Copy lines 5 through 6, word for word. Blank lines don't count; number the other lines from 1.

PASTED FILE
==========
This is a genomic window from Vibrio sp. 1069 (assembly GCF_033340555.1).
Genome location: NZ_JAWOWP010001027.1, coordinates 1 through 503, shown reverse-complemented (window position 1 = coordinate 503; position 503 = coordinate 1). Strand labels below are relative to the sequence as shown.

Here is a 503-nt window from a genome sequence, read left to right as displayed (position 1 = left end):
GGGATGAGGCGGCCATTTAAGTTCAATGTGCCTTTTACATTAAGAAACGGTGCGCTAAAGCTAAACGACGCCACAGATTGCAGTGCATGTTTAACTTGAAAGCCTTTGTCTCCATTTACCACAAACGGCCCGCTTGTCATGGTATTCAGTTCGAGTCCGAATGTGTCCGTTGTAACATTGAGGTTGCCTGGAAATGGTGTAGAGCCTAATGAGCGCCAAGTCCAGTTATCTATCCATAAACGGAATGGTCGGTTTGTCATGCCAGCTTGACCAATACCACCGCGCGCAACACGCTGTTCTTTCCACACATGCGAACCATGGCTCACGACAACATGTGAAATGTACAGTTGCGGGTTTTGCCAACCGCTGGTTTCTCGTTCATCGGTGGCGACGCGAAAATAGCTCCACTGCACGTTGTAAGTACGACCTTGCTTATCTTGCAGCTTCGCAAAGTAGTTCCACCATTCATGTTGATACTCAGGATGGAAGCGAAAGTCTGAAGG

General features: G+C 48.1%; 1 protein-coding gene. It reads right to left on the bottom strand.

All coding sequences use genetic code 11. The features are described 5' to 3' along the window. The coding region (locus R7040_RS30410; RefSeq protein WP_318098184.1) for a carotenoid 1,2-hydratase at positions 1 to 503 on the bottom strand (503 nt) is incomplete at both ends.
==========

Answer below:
General features: G+C 48.1%; 1 protein-coding gene. It reads right to left on the bottom strand.

All coding sequences use genetic code 11. The features are described 5' to 3' along the window. The coding region (locus R7040_RS30410; RefSeq protein WP_318098184.1) for a carotenoid 1,2-hydratase at positions 1 to 503 on the bottom strand (503 nt) is incomplete at both ends.